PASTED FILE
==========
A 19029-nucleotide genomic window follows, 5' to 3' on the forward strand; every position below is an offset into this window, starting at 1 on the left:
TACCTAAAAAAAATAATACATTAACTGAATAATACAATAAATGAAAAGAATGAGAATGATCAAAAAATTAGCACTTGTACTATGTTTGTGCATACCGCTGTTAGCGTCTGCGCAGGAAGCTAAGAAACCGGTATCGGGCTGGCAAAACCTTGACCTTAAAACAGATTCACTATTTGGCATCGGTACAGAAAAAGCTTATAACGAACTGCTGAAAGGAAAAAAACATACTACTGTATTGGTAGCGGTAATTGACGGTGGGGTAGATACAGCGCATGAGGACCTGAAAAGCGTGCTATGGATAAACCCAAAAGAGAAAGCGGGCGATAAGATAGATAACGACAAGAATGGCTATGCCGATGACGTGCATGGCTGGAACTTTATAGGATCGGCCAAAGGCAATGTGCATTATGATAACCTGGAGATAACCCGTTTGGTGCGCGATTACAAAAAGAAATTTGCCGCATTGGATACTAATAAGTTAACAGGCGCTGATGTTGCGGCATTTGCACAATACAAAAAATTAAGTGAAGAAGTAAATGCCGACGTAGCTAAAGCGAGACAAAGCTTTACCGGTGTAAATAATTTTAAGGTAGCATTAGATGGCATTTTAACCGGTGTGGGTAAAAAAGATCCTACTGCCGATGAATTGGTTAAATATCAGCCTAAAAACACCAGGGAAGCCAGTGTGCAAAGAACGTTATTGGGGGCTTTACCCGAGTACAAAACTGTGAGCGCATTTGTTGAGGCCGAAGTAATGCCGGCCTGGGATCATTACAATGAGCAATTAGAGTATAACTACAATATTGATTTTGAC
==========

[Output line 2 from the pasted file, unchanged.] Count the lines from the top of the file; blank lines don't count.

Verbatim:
TACCTAAAAAAAATAATACATTAACTGAATAATACAATAAATGAAAAGAATGAGAATGATCAAAAAATTAGCACTTGTACTATGTTTGTGCATACCGCTGTTAGCGTCTGCGCAGGAAGCTAAGAAACCGGTATCGGGCTGGCAAAACCTTGACCTTAAAACAGATTCACTATTTGGCATCGGTACAGAAAAAGCTTATAACGAACTGCTGAAAGGAAAAAAACATACTACTGTATTGGTAGCGGTAATTGACGGTGGGGTAGATACAGCGCATGAGGACCTGAAAAGCGTGCTATGGATAAACCCAAAAGAGAAAGCGGGCGATAAGATAGATAACGACAAGAATGGCTATGCCGATGACGTGCATGGCTGGAACTTTATAGGATCGGCCAAAGGCAATGTGCATTATGATAACCTGGAGATAACCCGTTTGGTGCGCGATTACAAAAAGAAATTTGCCGCATTGGATACTAATAAGTTAACAGGCGCTGATGTTGCGGCATTTGCACAATACAAAAAATTAAGTGAAGAAGTAAATGCCGACGTAGCTAAAGCGAGACAAAGCTTTACCGGTGTAAATAATTTTAAGGTAGCATTAGATGGCATTTTAACCGGTGTGGGTAAAAAAGATCCTACTGCCGATGAATTGGTTAAATATCAGCCTAAAAACACCAGGGAAGCCAGTGTGCAAAGAACGTTATTGGGGGCTTTACCCGAGTACAAAACTGTGAGCGCATTTGTTGAGGCCGAAGTAATGCCGGCCTGGGATCATTACAATGAGCAATTAGAGTATAACTACAATATTGATTTTGAC